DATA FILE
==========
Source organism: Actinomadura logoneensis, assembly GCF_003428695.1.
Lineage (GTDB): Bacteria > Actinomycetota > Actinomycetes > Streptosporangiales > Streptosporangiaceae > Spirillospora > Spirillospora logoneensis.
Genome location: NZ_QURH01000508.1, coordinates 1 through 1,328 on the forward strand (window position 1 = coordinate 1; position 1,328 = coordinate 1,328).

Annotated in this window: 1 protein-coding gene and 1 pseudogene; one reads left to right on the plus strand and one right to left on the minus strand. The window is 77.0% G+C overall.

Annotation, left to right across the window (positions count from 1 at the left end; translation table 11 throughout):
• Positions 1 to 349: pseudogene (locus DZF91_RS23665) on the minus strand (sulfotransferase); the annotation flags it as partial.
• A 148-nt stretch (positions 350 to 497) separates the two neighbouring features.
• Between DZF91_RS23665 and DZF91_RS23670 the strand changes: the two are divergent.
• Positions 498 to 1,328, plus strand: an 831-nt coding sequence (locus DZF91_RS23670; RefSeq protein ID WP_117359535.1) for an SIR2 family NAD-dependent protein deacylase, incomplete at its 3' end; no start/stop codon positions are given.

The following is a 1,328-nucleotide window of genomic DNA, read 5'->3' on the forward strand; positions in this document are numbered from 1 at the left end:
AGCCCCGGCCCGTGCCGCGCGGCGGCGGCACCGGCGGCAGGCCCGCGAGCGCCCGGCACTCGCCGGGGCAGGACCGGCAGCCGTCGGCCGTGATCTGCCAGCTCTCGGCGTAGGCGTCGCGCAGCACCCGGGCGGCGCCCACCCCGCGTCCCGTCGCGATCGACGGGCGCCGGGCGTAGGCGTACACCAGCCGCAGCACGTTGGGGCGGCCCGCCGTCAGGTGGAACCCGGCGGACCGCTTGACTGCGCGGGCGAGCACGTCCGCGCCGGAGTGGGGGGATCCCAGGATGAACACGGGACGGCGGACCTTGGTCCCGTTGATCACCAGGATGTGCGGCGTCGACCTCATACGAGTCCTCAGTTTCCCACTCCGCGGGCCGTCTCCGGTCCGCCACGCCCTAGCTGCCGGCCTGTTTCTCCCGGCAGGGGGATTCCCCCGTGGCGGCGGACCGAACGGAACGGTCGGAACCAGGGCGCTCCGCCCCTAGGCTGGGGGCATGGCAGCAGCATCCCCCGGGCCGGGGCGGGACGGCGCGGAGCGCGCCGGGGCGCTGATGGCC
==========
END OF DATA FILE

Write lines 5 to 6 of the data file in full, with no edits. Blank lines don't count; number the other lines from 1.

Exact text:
Annotation, left to right across the window (positions count from 1 at the left end; translation table 11 throughout):
• Positions 1 to 349: pseudogene (locus DZF91_RS23665) on the minus strand (sulfotransferase); the annotation flags it as partial.